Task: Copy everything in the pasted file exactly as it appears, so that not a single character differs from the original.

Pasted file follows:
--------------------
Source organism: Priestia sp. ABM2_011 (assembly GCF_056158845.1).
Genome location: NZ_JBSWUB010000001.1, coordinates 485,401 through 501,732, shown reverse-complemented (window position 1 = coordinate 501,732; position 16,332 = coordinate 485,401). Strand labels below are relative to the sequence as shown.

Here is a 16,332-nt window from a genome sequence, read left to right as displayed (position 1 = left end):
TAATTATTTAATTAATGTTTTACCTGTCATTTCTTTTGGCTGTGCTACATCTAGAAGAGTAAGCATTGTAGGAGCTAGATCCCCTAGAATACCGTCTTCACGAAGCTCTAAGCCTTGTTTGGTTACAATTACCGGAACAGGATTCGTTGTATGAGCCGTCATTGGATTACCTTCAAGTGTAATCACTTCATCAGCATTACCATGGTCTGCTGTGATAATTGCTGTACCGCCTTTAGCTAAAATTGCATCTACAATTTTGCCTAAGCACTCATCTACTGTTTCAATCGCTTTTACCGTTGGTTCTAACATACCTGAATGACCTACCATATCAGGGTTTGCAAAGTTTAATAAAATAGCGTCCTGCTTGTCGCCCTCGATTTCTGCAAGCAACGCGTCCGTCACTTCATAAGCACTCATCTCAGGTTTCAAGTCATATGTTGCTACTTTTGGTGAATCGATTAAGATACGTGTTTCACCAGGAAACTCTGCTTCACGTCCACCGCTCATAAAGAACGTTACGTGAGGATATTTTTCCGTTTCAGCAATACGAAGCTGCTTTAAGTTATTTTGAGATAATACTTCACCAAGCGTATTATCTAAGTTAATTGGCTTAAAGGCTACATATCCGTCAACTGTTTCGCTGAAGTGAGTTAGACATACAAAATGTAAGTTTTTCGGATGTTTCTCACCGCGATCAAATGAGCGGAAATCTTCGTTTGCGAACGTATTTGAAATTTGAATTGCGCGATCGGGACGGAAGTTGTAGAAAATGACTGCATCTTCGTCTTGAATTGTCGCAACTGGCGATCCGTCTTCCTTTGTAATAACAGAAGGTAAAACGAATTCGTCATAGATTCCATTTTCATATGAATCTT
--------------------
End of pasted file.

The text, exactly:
Source organism: Priestia sp. ABM2_011 (assembly GCF_056158845.1).
Genome location: NZ_JBSWUB010000001.1, coordinates 485,401 through 501,732, shown reverse-complemented (window position 1 = coordinate 501,732; position 16,332 = coordinate 485,401). Strand labels below are relative to the sequence as shown.

Here is a 16,332-nt window from a genome sequence, read left to right as displayed (position 1 = left end):
TAATTATTTAATTAATGTTTTACCTGTCATTTCTTTTGGCTGTGCTACATCTAGAAGAGTAAGCATTGTAGGAGCTAGATCCCCTAGAATACCGTCTTCACGAAGCTCTAAGCCTTGTTTGGTTACAATTACCGGAACAGGATTCGTTGTATGAGCCGTCATTGGATTACCTTCAAGTGTAATCACTTCATCAGCATTACCATGGTCTGCTGTGATAATTGCTGTACCGCCTTTAGCTAAAATTGCATCTACAATTTTGCCTAAGCACTCATCTACTGTTTCAATCGCTTTTACCGTTGGTTCTAACATACCTGAATGACCTACCATATCAGGGTTTGCAAAGTTTAATAAAATAGCGTCCTGCTTGTCGCCCTCGATTTCTGCAAGCAACGCGTCCGTCACTTCATAAGCACTCATCTCAGGTTTCAAGTCATATGTTGCTACTTTTGGTGAATCGATTAAGATACGTGTTTCACCAGGAAACTCTGCTTCACGTCCACCGCTCATAAAGAACGTTACGTGAGGATATTTTTCCGTTTCAGCAATACGAAGCTGCTTTAAGTTATTTTGAGATAATACTTCACCAAGCGTATTATCTAAGTTAATTGGCTTAAAGGCTACATATCCGTCAACTGTTTCGCTGAAGTGAGTTAGACATACAAAATGTAAGTTTTTCGGATGTTTCTCACCGCGATCAAATGAGCGGAAATCTTCGTTTGCGAACGTATTTGAAATTTGAATTGCGCGATCGGGACGGAAGTTGTAGAAAATGACTGCATCTTCGTCTTGAATTGTCGCAACTGGCGATCCGTCTTCCTTTGTAATAACAGAAGGTAAAACGAATTCGTCATAGATTCCATTTTCATATGAATCTT